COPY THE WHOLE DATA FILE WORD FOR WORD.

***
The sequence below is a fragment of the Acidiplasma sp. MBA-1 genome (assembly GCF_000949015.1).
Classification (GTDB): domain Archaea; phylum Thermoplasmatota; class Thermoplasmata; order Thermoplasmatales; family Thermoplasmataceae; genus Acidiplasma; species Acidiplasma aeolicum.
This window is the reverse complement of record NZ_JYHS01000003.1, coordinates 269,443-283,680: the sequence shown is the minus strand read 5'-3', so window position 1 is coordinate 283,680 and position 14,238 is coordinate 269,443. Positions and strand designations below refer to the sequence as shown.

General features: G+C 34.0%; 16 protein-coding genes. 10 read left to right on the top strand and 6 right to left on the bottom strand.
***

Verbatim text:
The sequence below is a fragment of the Acidiplasma sp. MBA-1 genome (assembly GCF_000949015.1).
Classification (GTDB): domain Archaea; phylum Thermoplasmatota; class Thermoplasmata; order Thermoplasmatales; family Thermoplasmataceae; genus Acidiplasma; species Acidiplasma aeolicum.
This window is the reverse complement of record NZ_JYHS01000003.1, coordinates 269,443-283,680: the sequence shown is the minus strand read 5'-3', so window position 1 is coordinate 283,680 and position 14,238 is coordinate 269,443. Positions and strand designations below refer to the sequence as shown.

General features: G+C 34.0%; 16 protein-coding genes. 10 read left to right on the top strand and 6 right to left on the bottom strand.